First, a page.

Just as it was important to get your contract down on paper in the first place, it’s equally important to ensure that your agreement to terminate early is in writing signed by the parties.

Why? Because memories fade faster than ink.

If there’s a subsequent disagreement about how the relationship ended, you want to be able to rely upon written terms to show exactly what was agreed to and what was not.

Decide Not to Renew

If a contract contains renewal provisions, such clauses frequently permit either party to provide notice of intent not to renew at the end of the current term. Although this is not technically early termination, it does prevent the contractual relationship from continuing longer than the minimum time required.

Be sure to follow instructions to the letter as to the method and deadlines for giving proper notice.

Terminate a Contract Early by Efficient Economic Breach

If it is essential to terminate your agreement early, you’re able to compensate the other party for such termination, and you’ll financially benefit after paying such compensation, it may make sense to walk away from the contract even if the other party wants to continue the relationship.

Be sure to discuss this option with an experienced business lawyer before taking any action because there are a variety of legal factors that must be taken into account when evaluating the true cost of a willful breach of contract.

Non-Disparagement

Regardless of the method you choose to terminate a contract early, it’s important not to publicly disparage each other as the relationship ends.

In addition to creating ill will and tarnishing your company’s reputation, disparaging the other party can lead to additional claims for damages in a civil lawsuit and increase the likelihood you’ll end up in court rather than walking away from the original deal amicably.

Phantom Equity: How To Use It To Grow Your Business

By | Business Entities, C Corporations, Employment Agreements, Independent Contractor Agreements, Limited Liability Companies, S Corporations, Texas Business Lawyer, Texas Business Lawyer | No Comments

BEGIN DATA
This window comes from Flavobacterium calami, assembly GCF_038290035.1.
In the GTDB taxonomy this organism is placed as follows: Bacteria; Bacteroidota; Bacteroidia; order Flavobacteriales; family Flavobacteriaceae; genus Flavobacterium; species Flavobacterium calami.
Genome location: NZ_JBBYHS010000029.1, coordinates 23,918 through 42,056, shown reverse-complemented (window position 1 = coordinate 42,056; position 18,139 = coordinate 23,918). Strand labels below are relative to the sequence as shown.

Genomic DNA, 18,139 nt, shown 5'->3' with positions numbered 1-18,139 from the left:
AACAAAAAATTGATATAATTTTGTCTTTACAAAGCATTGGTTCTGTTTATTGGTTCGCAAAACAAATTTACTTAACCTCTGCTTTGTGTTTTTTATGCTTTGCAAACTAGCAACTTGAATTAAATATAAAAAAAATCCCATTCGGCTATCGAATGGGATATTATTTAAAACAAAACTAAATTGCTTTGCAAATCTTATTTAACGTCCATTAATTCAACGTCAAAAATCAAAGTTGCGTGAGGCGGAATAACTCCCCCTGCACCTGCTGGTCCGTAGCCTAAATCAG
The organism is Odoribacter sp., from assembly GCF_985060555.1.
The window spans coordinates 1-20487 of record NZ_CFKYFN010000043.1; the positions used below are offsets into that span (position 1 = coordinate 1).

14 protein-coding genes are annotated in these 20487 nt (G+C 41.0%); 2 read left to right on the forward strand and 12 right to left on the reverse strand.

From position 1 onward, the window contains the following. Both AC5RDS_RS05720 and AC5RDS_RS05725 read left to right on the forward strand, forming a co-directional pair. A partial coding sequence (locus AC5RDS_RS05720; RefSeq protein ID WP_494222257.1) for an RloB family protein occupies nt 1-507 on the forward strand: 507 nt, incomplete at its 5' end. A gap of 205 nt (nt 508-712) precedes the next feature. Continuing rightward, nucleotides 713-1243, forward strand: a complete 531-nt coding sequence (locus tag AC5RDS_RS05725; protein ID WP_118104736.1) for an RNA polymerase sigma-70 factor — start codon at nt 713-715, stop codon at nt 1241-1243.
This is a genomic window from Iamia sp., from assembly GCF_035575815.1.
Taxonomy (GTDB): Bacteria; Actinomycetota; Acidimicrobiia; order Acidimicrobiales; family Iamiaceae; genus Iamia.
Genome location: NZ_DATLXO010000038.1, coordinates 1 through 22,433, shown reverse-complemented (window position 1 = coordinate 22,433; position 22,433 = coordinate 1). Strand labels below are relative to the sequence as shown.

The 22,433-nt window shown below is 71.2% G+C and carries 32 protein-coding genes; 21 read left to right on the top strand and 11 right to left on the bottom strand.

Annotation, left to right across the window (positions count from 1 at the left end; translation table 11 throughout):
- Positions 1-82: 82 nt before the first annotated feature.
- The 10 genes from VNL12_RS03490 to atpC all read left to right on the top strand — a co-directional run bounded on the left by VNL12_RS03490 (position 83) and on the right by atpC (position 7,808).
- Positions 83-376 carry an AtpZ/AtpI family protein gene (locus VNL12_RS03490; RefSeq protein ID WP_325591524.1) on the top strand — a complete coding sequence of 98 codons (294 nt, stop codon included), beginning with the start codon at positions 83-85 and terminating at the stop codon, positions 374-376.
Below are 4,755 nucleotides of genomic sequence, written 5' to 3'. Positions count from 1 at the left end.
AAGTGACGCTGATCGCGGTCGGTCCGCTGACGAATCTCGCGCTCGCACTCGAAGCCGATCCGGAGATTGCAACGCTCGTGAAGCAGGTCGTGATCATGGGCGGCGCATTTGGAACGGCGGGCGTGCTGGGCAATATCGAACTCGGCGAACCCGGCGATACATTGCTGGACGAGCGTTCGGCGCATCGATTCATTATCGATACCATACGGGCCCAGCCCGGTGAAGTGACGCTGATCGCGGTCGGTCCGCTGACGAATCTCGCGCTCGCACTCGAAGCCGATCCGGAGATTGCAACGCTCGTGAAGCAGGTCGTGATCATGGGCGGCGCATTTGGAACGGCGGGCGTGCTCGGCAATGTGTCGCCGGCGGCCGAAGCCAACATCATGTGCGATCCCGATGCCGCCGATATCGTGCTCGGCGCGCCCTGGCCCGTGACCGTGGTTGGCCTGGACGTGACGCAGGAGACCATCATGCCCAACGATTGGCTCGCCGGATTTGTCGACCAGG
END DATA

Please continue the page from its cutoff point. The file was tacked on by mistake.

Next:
phantom equity certificateIf you’re tight on working capital or don’t want to give up partial ownership of your company by granting shares or stock options, you may want to consider using phantom equity (PE) to compensate employees and independent contractors who are essential to the growth of your business.

What is Phantom Equity?

Phantom equity is a means to reward employees later (deferred compensation) when you can afford to do so. It’s common to tie such payments to key events for your company, such as meeting an annual revenues target for your products/services, sale of the business, a successful venture capital round, or your company goes public (IPO).

According to Texas Internet Lawyer Mike Young, whatever you choose as the payment triggering event must make sense as a “carrot” because you want to encourage workers to stay with you and perform in order to receive the compensation.

If structured correctly, you’re getting the same benefits from the workers with PE as if you had awarded sweat equity but without the headaches of dealing with minority shareholders in the process.

How Do You Pay Phantom Equity?

There are a variety of ways to pay out PE to your workers. Popular methods include:

  • A single lump sum payment triggered by one event
  • A series of bonuses paid as multiple milestones are achieved
  • Extra payment(s) into employee 401k retirement accounts

Who Should Receive Phantom Equity?

Because phantom equity is deferred compensation that reduces your share of the monetary pie, be careful who you choose to give it to. If an employee or independent contractor is essential to the success of your business, then that person is a potential candidate for PE, particularly if they’re willing to work for less now with the promise of deferred comp later if they perform.